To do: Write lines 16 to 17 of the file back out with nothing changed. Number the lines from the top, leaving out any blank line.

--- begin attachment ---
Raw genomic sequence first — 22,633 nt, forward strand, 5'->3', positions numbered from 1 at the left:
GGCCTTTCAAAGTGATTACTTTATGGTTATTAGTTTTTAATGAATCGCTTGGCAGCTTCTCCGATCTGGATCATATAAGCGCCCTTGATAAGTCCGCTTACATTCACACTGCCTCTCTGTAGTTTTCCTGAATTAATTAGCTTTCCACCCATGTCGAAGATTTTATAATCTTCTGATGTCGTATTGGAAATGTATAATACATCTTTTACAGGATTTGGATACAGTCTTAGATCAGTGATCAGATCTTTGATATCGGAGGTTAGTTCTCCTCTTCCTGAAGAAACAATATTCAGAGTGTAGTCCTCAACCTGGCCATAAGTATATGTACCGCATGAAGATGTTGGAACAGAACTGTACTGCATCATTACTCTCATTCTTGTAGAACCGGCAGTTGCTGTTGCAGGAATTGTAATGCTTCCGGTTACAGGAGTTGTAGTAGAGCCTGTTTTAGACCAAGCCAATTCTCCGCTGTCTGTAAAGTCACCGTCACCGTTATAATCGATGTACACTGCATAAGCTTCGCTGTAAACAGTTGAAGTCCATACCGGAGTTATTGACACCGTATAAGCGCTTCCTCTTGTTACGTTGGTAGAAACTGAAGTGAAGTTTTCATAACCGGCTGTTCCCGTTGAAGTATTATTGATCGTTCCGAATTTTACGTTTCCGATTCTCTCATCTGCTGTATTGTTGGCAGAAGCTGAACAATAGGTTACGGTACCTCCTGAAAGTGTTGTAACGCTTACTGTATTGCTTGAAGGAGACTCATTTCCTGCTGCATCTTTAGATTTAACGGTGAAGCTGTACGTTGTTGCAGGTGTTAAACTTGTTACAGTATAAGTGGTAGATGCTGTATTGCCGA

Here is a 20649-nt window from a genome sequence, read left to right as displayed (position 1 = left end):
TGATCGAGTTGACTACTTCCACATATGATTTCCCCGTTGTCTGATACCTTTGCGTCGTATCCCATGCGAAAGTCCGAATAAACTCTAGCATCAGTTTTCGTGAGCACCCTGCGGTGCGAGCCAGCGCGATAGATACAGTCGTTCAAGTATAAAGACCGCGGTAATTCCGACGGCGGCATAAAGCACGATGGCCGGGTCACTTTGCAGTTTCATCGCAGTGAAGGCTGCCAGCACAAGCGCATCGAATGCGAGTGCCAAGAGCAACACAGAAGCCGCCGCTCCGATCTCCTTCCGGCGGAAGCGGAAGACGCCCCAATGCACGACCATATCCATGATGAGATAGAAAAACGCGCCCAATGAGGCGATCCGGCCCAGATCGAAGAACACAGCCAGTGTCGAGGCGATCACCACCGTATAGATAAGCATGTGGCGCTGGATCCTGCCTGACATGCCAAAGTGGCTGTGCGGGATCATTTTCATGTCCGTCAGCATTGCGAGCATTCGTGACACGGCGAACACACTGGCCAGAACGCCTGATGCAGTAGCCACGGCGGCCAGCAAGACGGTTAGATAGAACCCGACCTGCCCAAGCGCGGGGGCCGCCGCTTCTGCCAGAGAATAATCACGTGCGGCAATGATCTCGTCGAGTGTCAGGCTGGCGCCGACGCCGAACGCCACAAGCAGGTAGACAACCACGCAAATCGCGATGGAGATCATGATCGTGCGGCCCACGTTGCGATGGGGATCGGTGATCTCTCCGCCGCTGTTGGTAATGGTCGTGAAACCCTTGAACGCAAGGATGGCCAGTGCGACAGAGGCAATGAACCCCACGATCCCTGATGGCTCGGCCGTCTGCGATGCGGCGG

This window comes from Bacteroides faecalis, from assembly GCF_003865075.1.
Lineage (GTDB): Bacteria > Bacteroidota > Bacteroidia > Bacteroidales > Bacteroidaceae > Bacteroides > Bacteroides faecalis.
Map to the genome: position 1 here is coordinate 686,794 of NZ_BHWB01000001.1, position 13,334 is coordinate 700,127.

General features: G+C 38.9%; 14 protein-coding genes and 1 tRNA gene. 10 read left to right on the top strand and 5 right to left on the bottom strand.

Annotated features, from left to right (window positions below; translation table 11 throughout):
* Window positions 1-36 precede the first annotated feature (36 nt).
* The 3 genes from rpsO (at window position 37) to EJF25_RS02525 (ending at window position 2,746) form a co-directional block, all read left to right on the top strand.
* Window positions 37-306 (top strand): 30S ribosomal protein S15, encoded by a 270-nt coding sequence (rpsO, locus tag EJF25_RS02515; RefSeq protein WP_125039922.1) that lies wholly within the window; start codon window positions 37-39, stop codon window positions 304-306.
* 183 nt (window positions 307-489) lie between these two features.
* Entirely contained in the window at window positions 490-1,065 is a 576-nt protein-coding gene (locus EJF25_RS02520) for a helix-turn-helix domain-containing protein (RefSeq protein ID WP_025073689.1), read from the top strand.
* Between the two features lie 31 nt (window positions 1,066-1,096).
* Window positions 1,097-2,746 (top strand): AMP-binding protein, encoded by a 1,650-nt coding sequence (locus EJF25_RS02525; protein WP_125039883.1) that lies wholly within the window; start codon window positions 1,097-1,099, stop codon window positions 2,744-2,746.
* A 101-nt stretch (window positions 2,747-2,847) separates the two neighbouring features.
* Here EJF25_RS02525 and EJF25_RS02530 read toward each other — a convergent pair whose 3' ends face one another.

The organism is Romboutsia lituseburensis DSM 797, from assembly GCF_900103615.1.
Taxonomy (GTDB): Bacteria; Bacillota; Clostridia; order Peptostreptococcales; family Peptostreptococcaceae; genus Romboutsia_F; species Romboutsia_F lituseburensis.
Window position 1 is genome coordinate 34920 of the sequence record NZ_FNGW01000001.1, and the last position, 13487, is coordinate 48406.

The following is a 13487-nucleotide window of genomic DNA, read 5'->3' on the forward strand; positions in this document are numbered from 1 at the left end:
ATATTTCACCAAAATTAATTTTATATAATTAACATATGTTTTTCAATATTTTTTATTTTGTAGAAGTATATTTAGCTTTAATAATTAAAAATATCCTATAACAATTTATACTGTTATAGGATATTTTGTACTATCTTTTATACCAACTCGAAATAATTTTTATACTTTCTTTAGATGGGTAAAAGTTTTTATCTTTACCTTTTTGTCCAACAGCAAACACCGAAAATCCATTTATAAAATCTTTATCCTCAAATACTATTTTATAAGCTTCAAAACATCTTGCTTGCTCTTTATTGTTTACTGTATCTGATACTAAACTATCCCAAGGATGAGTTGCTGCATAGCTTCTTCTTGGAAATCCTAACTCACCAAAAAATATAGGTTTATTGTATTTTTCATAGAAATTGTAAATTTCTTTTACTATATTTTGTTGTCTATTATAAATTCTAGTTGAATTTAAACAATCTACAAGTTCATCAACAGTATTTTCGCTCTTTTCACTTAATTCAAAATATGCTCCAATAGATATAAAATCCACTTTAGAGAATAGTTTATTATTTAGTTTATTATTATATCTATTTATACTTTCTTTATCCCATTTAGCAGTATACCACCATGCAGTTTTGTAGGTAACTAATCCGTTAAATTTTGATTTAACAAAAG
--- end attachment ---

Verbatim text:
* Window positions 1,097-2,746 (top strand): AMP-binding protein, encoded by a 1,650-nt coding sequence (locus EJF25_RS02525; protein WP_125039883.1) that lies wholly within the window; start codon window positions 1,097-1,099, stop codon window positions 2,744-2,746.
* A 101-nt stretch (window positions 2,747-2,847) separates the two neighbouring features.